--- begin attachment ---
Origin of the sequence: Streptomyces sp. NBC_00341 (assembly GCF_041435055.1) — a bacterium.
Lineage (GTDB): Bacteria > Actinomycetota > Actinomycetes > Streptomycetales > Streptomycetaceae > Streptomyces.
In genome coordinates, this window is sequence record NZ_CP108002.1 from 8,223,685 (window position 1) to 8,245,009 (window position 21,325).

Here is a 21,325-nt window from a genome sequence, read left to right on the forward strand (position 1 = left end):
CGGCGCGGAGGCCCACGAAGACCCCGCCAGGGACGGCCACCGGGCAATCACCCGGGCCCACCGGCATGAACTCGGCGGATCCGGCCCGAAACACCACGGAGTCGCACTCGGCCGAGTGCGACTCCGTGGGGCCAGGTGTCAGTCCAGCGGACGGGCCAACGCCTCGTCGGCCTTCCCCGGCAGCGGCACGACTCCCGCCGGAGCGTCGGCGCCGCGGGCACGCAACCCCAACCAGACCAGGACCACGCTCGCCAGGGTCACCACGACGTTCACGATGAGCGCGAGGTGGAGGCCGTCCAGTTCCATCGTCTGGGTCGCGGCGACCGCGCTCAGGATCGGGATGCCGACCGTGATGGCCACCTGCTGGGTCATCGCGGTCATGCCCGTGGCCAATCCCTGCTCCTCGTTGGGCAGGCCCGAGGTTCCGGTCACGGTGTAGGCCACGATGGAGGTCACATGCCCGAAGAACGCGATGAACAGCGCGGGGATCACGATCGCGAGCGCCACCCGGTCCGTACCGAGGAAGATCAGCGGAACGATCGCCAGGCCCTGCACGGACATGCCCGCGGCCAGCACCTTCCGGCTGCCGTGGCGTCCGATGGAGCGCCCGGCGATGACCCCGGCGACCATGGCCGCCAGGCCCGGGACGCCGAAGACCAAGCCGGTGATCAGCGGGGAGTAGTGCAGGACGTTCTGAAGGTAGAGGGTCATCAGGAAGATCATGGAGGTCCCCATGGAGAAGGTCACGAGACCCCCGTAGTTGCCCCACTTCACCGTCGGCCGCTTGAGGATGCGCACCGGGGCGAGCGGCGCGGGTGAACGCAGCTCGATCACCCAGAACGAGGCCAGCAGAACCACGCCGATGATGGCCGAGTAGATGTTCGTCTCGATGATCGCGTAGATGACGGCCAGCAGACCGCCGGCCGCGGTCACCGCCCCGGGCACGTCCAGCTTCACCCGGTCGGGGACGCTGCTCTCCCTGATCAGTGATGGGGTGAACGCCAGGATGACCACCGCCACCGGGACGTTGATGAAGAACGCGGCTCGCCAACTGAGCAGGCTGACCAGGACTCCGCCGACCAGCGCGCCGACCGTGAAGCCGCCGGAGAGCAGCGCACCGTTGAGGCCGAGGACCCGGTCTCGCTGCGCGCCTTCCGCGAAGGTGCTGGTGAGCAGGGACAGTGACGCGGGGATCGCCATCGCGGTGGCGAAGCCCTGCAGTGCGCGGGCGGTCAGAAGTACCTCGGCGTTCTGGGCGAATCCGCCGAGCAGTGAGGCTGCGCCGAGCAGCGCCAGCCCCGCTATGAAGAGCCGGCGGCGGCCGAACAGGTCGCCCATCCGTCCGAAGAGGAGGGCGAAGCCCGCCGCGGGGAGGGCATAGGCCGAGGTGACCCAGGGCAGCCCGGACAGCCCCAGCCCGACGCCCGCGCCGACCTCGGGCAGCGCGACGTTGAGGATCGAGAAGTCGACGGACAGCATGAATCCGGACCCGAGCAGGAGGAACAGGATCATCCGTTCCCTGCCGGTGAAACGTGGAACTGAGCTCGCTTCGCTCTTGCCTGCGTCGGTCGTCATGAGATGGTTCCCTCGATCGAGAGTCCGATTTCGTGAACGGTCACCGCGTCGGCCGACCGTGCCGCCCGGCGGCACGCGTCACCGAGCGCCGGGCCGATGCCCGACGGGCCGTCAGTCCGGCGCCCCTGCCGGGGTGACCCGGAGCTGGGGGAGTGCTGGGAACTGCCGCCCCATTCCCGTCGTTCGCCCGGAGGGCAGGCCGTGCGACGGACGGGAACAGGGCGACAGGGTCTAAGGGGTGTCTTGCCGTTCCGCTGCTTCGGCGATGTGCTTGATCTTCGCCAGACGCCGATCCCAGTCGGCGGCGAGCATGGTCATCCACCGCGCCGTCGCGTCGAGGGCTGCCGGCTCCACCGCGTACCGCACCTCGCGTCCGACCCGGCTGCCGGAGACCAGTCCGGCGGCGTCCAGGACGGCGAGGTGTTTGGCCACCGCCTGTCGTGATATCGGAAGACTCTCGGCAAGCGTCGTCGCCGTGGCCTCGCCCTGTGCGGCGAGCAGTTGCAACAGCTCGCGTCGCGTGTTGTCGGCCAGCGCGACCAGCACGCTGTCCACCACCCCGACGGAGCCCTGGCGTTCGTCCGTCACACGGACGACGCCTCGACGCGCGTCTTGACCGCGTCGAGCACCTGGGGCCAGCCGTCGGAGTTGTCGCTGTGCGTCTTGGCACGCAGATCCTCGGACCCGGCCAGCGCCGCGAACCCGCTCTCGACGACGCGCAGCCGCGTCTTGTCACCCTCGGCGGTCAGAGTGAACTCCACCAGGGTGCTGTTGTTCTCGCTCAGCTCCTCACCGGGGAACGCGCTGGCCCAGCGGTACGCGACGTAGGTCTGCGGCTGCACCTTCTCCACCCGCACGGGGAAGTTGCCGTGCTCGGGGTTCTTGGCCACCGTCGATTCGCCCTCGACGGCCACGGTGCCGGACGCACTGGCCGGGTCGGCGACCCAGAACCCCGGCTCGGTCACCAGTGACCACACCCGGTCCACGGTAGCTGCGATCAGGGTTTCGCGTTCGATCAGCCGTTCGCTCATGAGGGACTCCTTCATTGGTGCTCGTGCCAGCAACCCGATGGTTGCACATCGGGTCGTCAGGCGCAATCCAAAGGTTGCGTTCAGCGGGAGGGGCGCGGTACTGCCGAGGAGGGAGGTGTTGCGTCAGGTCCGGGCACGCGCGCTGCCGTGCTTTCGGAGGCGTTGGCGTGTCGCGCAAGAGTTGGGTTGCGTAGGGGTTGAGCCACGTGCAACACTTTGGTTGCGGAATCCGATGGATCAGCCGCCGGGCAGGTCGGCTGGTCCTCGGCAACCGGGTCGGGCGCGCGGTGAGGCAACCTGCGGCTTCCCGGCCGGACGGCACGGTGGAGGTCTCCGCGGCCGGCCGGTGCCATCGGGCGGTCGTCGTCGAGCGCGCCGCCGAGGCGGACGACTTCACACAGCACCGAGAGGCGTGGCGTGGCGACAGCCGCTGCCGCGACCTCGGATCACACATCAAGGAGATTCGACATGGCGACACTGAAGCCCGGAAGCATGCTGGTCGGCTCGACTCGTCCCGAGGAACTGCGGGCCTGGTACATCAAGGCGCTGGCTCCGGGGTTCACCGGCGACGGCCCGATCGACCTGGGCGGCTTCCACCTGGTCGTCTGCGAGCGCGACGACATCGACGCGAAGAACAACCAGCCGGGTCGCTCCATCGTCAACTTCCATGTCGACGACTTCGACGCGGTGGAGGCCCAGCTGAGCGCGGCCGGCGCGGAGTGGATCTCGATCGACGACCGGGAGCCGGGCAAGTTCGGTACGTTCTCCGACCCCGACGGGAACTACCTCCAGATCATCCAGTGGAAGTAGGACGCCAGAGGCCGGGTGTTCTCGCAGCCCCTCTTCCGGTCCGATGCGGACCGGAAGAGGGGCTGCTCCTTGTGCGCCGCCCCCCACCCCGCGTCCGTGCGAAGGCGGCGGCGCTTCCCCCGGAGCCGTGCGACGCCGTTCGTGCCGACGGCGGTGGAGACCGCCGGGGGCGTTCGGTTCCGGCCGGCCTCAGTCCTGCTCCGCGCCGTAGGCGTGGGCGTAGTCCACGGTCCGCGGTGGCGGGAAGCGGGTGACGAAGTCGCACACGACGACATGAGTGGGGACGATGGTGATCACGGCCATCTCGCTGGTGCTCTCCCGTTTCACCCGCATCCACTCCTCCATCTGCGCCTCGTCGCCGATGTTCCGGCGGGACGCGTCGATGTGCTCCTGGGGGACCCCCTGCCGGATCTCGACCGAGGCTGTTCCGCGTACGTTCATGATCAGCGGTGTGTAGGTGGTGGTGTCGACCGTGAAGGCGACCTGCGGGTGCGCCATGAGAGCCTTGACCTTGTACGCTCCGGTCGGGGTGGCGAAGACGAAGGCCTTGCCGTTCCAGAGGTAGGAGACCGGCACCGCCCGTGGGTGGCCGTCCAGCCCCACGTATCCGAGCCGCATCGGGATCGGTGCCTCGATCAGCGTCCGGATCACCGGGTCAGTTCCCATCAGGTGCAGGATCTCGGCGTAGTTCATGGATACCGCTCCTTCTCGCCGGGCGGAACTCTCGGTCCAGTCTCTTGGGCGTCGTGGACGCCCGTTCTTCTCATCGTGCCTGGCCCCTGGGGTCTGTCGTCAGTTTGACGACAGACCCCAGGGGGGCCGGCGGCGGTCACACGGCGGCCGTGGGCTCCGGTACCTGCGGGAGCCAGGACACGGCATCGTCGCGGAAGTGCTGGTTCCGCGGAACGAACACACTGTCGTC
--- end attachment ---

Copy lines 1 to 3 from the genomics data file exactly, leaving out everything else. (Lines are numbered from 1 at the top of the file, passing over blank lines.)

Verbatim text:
Origin of the sequence: Streptomyces sp. NBC_00341 (assembly GCF_041435055.1) — a bacterium.
Lineage (GTDB): Bacteria > Actinomycetota > Actinomycetes > Streptomycetales > Streptomycetaceae > Streptomyces.
In genome coordinates, this window is sequence record NZ_CP108002.1 from 8,223,685 (window position 1) to 8,245,009 (window position 21,325).